TRANSLATION OF A LETTER FROM F.J. DE LA TOUR.
TO JOHN BELFORD, ESQ. NEAR SOHO-SQUARE, LONDON. TRENT, DEC. 18, N.S.
I have melancholy news to inform you of, by order of the Chevalier Lovelace…
They parried with equal judgment several passes. My chevalier drew the first blood, making a desperate push, which, by a sudden turn of his antagonist, missed going clear through him, and wounded him on the fleshy part of the ribs of his right side; which part the sword tore out, being on the extremity of the body; but, before my chevalier could recover himself, the Colonel, in return, pushed him into the inside of the left arm, near the shoulder; and the sword (raking his breast as it passed,) being followed by a great effusion of blood, the Colonel said, Sir, I believe you have enough.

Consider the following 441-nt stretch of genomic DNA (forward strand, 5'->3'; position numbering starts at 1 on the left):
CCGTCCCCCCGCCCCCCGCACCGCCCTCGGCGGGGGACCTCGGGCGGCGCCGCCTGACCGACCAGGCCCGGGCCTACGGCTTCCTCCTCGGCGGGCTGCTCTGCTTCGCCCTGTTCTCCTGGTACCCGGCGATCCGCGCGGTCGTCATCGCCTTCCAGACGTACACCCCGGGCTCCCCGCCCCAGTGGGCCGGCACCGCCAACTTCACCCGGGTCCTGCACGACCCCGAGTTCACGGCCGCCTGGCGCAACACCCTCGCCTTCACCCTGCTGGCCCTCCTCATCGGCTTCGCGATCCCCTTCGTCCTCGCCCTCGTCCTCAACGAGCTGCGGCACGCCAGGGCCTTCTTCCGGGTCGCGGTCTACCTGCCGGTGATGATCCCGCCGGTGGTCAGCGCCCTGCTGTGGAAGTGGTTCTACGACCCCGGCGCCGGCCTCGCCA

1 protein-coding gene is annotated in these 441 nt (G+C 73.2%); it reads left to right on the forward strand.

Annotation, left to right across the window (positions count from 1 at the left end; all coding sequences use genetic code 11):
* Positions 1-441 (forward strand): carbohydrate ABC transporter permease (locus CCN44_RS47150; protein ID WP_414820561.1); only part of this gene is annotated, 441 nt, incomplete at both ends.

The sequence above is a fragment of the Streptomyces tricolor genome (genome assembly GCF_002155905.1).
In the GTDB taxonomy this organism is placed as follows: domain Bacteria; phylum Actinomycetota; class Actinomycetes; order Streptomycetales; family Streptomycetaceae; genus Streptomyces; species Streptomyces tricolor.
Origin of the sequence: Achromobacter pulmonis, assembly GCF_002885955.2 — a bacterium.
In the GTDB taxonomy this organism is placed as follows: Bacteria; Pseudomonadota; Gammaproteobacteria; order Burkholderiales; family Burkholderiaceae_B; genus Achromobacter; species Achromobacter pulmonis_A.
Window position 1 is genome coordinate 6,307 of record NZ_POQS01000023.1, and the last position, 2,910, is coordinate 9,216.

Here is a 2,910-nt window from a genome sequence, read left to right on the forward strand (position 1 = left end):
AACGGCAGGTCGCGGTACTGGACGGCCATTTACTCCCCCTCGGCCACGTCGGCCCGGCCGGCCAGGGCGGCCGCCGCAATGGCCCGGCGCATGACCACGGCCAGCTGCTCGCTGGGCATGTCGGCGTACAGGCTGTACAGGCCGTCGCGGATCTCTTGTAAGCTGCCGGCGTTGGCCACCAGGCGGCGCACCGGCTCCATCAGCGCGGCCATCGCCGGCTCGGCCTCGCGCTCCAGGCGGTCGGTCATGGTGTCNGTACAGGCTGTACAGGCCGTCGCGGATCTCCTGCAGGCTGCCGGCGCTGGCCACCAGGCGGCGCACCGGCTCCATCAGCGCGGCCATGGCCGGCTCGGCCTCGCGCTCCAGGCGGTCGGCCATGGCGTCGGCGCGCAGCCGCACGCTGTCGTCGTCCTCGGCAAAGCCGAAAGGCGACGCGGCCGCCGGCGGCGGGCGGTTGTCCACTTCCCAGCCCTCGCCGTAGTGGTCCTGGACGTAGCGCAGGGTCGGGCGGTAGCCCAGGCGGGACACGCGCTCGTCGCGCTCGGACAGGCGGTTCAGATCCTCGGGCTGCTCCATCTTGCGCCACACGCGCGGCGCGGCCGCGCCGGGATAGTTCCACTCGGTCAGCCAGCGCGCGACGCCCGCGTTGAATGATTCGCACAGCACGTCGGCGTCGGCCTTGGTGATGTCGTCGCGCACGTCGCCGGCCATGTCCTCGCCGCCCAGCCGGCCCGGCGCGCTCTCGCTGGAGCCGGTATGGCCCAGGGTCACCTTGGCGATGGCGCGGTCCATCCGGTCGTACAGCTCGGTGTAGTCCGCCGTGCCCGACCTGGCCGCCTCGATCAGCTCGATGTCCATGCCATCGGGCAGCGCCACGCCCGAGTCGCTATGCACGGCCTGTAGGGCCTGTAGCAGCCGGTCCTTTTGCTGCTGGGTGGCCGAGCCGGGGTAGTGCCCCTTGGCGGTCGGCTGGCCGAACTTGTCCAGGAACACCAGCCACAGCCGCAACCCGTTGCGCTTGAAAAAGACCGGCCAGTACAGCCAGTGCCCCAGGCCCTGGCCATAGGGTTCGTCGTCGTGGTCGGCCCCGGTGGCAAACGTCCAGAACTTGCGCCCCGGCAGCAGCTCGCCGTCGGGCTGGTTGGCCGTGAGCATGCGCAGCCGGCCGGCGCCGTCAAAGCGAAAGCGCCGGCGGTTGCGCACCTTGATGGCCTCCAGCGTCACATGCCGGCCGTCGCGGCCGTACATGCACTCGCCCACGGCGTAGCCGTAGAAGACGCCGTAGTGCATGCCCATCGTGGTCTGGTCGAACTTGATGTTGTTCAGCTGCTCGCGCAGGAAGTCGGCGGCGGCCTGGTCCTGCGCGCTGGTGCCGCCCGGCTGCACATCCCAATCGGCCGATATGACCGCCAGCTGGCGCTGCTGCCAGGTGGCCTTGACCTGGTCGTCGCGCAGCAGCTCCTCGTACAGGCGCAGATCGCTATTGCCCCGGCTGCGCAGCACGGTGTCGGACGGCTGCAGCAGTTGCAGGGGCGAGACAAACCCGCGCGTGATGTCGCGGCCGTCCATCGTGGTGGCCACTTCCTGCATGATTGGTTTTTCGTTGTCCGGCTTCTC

My chevalier swore by G—d he was not hurt; ’twas a pin’s point; and so made another pass at his antagonist; which he, with a surprising dexterity, received under his arm, and run my dear chevalier into the body; who immediately fell; saying, The luck is yours, Sir—O my beloved Clarissa!—Now art thou—inwardly he spoke three or four words more. His sword dropt from his hand. Mr. Morden threw his down, and ran to him, saying in French—Ah, Monsieur! you are a dead man!——Call to God for mercy!
The surgeons told him that my chevalier could not live over the day.
When the Colonel took leave of him, Mr. Lovelace said, You have well revenged the dear creature.
I have, Sir, said Mr. Morden; and perhaps shall be sorry that you called upon me to this work, while I was balancing whether to obey, or disobey, the dear angel.
There is a fate in it! replied my chevalier—a cursed fate!—or this could not have been!—But be ye all witnesses, that I have provoked my destiny, and acknowledge that I fall by a man of honour.